What may be the largest exposed fault on Earth has been seen and documented by scientists for the first time. The 'Banda Detachment' fault in eastern Indonesia would explain a 7.2km (4.4 mile) deep abyss under the Banda Sea, which until now has remained a mystery to geologists.
This area where the fault was found sits in the Ring of Fire, an area in the basin of the Pacific ocean where many volcanic eruptions and earthquakes occur. Sitting under the Banda Sea is the Weber Deep – the deepest point in our planet's ocean that does not sit in a trench.
In a bid to work out how it formed, scientists led by Jonathan Pownall from The Australian National University (ANU) analysed high-resolution maps of the sea floor. "The abyss has been known for 90 years but until now no one has been able to explain how it got so deep," Pownall said. "Our research found that a 7km-deep abyss beneath the Banda Sea off eastern Indonesia was formed by extension along what might be Earth's largest identified exposed fault plane."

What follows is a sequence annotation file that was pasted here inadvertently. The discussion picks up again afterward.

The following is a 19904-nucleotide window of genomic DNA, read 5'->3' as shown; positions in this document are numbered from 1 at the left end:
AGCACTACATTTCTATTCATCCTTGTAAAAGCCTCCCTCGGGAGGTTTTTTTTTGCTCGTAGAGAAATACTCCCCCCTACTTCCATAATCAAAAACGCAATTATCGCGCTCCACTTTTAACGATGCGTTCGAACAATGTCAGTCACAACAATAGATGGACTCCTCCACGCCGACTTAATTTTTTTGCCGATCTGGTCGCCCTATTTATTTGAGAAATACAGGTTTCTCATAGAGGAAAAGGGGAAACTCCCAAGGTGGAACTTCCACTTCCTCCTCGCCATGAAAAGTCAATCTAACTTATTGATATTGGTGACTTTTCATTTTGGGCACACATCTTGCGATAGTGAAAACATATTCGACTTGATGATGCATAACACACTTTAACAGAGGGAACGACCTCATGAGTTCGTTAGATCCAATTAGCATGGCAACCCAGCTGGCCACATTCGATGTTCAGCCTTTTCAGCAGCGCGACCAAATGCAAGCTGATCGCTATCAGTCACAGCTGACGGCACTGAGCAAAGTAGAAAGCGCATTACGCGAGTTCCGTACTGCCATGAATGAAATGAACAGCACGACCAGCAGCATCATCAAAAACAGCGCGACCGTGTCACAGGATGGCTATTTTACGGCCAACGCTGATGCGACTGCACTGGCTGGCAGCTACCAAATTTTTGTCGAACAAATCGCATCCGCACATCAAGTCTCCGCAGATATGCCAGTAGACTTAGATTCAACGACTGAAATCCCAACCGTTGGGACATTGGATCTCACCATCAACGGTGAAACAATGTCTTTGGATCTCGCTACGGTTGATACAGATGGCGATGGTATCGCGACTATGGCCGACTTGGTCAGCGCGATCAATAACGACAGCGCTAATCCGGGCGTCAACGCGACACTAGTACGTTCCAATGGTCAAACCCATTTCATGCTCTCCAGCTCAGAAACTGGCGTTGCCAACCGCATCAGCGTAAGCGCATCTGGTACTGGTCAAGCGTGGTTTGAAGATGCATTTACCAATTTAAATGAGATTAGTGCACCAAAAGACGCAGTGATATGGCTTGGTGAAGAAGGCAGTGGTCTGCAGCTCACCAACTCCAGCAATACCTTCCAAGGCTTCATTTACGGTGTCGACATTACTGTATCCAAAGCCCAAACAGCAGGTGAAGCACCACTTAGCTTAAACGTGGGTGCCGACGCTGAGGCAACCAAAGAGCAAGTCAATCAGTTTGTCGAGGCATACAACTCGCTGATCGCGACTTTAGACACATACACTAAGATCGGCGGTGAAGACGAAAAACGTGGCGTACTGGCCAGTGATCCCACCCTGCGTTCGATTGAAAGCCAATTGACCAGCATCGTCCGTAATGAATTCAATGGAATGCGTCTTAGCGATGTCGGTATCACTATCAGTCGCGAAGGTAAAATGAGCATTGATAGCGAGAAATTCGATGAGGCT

The team found the rocks on the sea floor are marked with hundreds of straight parallel scars. These, they say, are a piece of Earth's crust that has been ripped apart by 120 km of extension along a detachment fault. This is what they say formed the Weber Deep.
"The discovery will help explain how one of the Earth's deepest sea areas became so deep," Pownall said, adding the fault represents a tear in the ocean floor exposed over 60,000sq/km.
Gordon Lister, who worked on the study published in Geology, said they had argued the existence of the Banda Detachment based on previous data and the understanding of the region's geology. However, this is the first time it has been seen an documented by scientists.
"I was stunned to see the hypothesised fault plane, this time not on a computer screen, but poking above the waves," Pownall said. Concluding, the team wrote: "The Banda detachment and Weber Deep may be among the largest of their kind in the modern Earth."
Scientists say the discovery could improve the understanding of tsunami risk in the area – around 90% of the world's earthquakes occur in the Ring of Fire. "In a region of extreme tsunami risk, knowledge of major faults such as the Banda Detachment, which could make big earthquakes when they slip, is fundamental to being able to properly assess tectonic hazards," Pownall added.